Mammalian systems have developed extensive molecular mechanisms to protect against the toxicity of many exogenous xenobiotic compounds. Interestingly, many detoxification enzymes, including cytochrome P450s and flavin-containing monooxygenases, and their associated transcriptional activators [e.g. the aryl hydrocarbon receptor (AhR)], have now been shown to have endogenous roles in normal physiology and the pathology of metabolic diseases. This mini-review will focus on two such instances: the role of flavin-containing monooxygenase 3 (FMO3) in the formation of the cardiometabolic disease biomarker trimethylamine-N-oxide (TMAO) and the role of AhR as a sensor of endogenous ligands such as those generated by the gut microbiota. Understanding the roles of xenobiotic sensing pathways in endogenous metabolism will undoubtedly lead to a better understanding of how exposure to environmental pollutants can perturb these physiological processes.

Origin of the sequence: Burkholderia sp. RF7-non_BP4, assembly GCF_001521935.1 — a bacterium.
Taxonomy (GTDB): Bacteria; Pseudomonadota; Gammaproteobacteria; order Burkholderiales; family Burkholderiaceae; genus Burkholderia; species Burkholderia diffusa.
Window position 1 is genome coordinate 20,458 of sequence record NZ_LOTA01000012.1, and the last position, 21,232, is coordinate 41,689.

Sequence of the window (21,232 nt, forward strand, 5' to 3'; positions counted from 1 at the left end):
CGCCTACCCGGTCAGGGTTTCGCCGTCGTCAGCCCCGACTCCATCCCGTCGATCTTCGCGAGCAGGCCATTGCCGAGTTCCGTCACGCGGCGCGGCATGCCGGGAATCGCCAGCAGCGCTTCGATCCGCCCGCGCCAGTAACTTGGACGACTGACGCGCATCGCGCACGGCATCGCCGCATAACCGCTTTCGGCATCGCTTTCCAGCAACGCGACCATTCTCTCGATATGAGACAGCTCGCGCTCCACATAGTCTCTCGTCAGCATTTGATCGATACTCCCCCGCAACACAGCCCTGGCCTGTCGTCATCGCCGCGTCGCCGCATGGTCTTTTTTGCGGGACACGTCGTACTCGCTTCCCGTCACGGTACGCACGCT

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This work was supported in part by the National Institute of Environmental Health Sciences at the National Institutes of Health [P42ES007380].
Petriello, Michael C.; Hoffman, Jessie B.; Morris, Andrew J.; and Hennig, Bernhard, "Emerging Roles of Xenobiotic Detoxification Enzymes in Metabolic Diseases" (2017). Superfund Research Center Faculty Publications. 2.